Blockchain Technology Could Enable Mobile Voting
This week the Government Accountability Office announced it will investigate President Donald Trump's voter fraud commission, as voter fraud continues to be an elusive yet controversial issue in the United States. Vinny Lingham, CEO of the blockchain-based identity startup Civic, told International Business Times that blockchain technology could help eliminate concerns about voter fraud while also making the process more accessible.
“If people could vote on their mobile phones from anywhere in the world, with safety, security, etc., and they could do it anonymously but still have a voter role, be registered and do it securely on a blockchain where there is no double counting and without having to do ballots,” Lingham told IBT. “You could make the world a better place because now you have a more engaged civic populace."
There is at least one startup, Horizon State, developing a blockchain platform for public voting. “The same kind of transfer that makes a bitcoin transaction possible could be applied to voting,” Jamie Skella, Horizon State’s Chief Product Officer in Australia, told IBT. “The inspiration for this project came from a nonprofit I was involved with called MiVote.”
Horizon State co-founder, Jamie Skella, at the Collective Campus co-working space in Melbourne, Australia. Photo: Horizon State
MiVote has an educational platform to help Australian voters learn about key issues and a mobile app that allows users to directly vote on where the corresponding political party will stand on these issues. Instead of merely electing the representative, the mobile app gives users a direct way to influence the politician’s choices.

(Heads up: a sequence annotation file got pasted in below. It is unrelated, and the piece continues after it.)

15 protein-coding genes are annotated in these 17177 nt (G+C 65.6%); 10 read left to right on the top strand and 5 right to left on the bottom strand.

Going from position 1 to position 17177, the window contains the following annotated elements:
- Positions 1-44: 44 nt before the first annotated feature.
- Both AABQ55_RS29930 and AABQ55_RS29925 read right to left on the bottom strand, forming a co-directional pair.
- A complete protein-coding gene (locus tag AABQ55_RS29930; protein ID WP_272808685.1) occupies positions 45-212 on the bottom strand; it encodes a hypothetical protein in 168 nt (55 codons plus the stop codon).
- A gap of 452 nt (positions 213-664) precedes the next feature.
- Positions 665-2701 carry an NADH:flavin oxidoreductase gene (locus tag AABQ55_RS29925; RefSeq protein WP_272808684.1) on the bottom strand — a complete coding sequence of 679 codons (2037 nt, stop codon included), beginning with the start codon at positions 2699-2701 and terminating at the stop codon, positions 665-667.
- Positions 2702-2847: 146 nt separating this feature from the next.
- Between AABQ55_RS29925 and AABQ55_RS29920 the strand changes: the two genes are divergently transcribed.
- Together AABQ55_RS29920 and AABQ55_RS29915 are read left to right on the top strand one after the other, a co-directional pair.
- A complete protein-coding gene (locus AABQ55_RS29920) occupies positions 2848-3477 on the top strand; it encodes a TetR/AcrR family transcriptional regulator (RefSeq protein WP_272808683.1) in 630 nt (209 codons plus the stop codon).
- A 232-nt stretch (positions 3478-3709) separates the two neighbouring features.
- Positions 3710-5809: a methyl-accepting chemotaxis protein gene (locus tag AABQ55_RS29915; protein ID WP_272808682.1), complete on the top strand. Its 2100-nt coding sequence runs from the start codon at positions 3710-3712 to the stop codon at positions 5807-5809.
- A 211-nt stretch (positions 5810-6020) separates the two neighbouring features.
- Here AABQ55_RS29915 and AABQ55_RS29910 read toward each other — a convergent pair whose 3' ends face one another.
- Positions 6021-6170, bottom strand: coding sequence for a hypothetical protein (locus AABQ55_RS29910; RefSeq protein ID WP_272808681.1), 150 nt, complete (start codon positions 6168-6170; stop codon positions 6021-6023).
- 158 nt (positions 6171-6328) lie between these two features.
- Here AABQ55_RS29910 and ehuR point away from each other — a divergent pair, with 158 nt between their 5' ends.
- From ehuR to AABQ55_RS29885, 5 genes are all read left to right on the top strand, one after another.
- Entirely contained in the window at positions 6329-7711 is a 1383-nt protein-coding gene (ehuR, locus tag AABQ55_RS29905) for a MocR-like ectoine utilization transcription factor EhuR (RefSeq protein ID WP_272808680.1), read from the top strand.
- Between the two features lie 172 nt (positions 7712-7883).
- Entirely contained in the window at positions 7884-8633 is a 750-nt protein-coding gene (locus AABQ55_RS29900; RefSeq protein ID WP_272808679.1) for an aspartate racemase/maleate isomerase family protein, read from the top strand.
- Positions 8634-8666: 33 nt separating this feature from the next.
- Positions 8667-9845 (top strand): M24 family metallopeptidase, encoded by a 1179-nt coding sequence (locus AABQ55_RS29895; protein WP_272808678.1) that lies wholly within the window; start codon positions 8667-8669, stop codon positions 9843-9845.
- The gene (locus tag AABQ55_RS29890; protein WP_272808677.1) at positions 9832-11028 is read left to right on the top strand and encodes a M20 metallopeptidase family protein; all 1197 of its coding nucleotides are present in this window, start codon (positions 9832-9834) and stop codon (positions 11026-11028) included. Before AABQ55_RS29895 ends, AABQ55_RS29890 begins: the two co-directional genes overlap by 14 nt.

Now Horizon State is crowdfunding for its new blockchain platform through a token sale, which will launch in October 30. So far they raised over $350,000 in token pre-sales and aim to raise a minimum of $500,000 in order to launch. Any additional funds will help the project expand globally.
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Skella imagine a future where citizens found vote directly on pieces of legislation and easily elect new leaders if established lawmakers aren’t doing their jobs. “There’s no reason we need to be having these conversations so infrequently,” he said, theorizing a blockchain voting platform could help “creating conversations with communities far more frequently about issues that affect people. And put them into effect with far more immediacy.”
Meanwhile, an incumbent blockchain technology company is developing a similar voting platform for business initiatives and evaluating ICOs. Waves was one of the just startups to run a lucrative token sale, garnering $16 million in 2016. Now the company’s new “liquid democracy” software will enable crowdsource-style voting across different blockchain platforms.
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